As the year draws to a close, I thought it might be interesting to go back and review some of the big news and my favorite WWD posts from 2009. It was a tough year for many of us. The parlous state of the economy made life stressful for freelancers, contractors and remote web workers alike. On the flip side, thanks to better technology and software, web working has never been easier or more accessible than it is now — looking back through the WWD archives shows just how many useful new apps, tools and techniques became available in just 12 months.
2009 started quietly as far as many web workers were concerned, but significant tech news included offline support being added to Gmail, many web workers’ email client of choice, while GrandCentral’s SSL certificate expired (which caused Judi to ask whether Google was going to shutter the service — a question that was answered later in the year when Google Voice was launched). Meanwhile, the state of the economy was grabbing the headlines, prompting Dawn to evaluate what impact the downturn might have on web workers.
January also marked some significant changes here at WWD, as longtime senior writer Mike Gunderloy left, and editor Judi Sohn stepped down.
While Google continued to release new Gmail features (including Tasks, a simple to-do lists manager) a major Gmail outage prompted me to question how much faith we put into our web apps. While back on the desktop, a critical security vulnerability discovered in Acrobat reinforced the importance of keeping your software up-to-date. Perhaps in a sign of things to come for 2009, one of the most popular WWD posts of the month covered ways to improve Twitter efficiency, while Facebook overtook Myspace as the No. 1 social network.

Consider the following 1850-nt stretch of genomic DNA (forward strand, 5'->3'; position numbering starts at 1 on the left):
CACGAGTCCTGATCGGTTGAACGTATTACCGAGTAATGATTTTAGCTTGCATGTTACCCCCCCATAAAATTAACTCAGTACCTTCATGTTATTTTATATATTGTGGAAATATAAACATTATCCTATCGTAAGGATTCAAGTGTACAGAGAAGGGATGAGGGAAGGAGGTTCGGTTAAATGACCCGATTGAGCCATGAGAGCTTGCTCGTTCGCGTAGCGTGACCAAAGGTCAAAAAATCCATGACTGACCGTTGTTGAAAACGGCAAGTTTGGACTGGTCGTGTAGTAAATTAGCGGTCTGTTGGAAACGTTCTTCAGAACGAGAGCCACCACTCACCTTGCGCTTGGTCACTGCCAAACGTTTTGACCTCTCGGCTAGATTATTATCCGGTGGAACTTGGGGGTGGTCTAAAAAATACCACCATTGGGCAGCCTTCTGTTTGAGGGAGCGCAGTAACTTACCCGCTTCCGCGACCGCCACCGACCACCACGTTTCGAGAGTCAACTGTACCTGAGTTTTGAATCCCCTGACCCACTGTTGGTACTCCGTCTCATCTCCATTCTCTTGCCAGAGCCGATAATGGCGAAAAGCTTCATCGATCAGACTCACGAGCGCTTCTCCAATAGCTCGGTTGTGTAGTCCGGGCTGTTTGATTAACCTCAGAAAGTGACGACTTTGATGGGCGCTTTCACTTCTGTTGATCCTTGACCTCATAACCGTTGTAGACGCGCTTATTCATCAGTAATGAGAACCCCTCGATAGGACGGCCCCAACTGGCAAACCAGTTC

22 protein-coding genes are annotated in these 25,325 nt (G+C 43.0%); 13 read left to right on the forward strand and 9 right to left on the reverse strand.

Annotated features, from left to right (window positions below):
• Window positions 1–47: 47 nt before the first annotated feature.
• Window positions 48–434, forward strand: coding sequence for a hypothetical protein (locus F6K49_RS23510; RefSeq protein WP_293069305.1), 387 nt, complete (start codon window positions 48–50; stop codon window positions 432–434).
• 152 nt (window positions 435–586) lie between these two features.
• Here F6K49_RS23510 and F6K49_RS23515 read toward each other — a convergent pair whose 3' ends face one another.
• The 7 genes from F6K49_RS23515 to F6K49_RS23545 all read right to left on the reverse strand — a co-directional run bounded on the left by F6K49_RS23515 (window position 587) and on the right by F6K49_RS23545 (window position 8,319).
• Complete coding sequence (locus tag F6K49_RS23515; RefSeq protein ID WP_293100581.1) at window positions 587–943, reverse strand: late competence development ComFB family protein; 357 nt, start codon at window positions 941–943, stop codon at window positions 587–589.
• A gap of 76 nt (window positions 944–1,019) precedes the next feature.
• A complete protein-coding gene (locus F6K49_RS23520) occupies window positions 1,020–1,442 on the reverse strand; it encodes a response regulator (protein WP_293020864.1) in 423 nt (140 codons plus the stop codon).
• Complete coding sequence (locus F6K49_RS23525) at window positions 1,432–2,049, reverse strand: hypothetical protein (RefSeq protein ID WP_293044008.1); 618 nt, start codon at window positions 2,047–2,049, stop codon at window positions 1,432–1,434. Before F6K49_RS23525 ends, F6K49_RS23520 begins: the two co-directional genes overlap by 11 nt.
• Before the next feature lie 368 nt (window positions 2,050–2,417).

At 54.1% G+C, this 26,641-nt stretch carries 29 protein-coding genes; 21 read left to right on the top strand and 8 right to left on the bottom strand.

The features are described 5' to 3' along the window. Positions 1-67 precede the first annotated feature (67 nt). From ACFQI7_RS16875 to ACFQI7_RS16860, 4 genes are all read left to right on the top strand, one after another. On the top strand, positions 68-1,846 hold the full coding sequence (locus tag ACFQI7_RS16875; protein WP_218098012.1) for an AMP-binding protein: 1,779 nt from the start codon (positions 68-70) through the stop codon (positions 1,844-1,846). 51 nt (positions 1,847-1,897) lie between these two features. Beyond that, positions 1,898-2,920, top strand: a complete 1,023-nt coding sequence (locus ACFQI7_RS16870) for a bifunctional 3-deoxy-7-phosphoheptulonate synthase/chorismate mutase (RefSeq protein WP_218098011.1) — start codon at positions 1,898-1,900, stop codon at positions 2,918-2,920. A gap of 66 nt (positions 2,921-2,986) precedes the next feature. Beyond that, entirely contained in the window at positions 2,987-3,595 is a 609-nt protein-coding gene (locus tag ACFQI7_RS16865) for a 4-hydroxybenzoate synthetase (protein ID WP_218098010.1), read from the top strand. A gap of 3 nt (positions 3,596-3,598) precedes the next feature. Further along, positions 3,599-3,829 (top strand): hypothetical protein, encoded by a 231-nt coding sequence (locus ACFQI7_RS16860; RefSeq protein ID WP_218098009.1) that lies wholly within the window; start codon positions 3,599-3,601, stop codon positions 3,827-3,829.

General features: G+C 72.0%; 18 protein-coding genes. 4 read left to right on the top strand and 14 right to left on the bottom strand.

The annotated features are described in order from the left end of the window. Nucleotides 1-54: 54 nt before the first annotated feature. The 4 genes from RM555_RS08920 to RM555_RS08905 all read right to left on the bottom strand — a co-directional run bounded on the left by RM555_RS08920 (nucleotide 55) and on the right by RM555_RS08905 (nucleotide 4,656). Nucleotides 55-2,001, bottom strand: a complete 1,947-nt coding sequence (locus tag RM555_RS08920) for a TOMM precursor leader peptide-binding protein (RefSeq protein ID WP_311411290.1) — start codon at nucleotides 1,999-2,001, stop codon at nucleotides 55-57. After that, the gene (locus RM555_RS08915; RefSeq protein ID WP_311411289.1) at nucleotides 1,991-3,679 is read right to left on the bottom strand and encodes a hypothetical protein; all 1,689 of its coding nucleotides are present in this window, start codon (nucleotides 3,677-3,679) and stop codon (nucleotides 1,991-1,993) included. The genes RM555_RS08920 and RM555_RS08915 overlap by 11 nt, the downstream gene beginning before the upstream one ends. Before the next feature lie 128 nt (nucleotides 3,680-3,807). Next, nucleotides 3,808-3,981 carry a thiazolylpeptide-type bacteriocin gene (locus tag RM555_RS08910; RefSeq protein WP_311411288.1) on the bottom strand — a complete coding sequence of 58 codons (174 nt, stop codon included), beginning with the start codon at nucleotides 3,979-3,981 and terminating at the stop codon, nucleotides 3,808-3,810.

In a sign that updating and keeping an eye on all of our social networks was getting tiresome, Eric took a look at Ping.fm, a service that allows you to easily update a host of social networking and social media profiles all at once, while Dawn explained the systems that she uses to monitor online conversations. Meanwhile, Imran wrote about the increasingly popular trend of coworking, and Aliza went to SXSW and asked people, “What’s your favorite web app?” Xobni, a favorite tool of ours, moved out of beta; GrandCentral was finally relaunched as Google Voice; and Scott wrote about the Small Business Web, a collaborative effort that would lead to greater integration between many of our favorite web apps. In the most popular post of the month, I explained how to adapt Google Tasks for use in a GTD system.
In gear news, the Verizon MiFi 3G router went on sale, while I pointed to a report that blamed poor Wi-Fi performance on baby monitors. I reviewed new “computational knowledge engine” Wolfram Alpha, while Sam tried out Google Chrome and found it to be a speed demon. Tasks was integrated into Google Calendar, while Evernote released a BlackBerry app and Box.net also received some web worker-friendly updates. Aliza shared her 10 Golden Rules of social media, while Dawn wrote about the tools that she uses to monitor real-time information on Twitter.
June was a big month for browsers. News included the release of the stable and fast Firefox 3.5, the launch of Mozilla Collections, Google Chrome Mac Developer Preview’s debut, and the launch of the beta of Opera 10. Gear-wise, the Palm Pre debuted, although Charles wasn’t that impressed. Google Voice neared launch; Celine told us how to eliminate compulsive Internet fiddling; Aliza went to the 140 Characters conference and explained why Twitter matters now; Darrell wrote about the new trend of singletasking; while Georgina explained how to set up a home office for two.
I’ll publish the second part of this review tomorrow.
Photo credit: stock.xchng user biewoef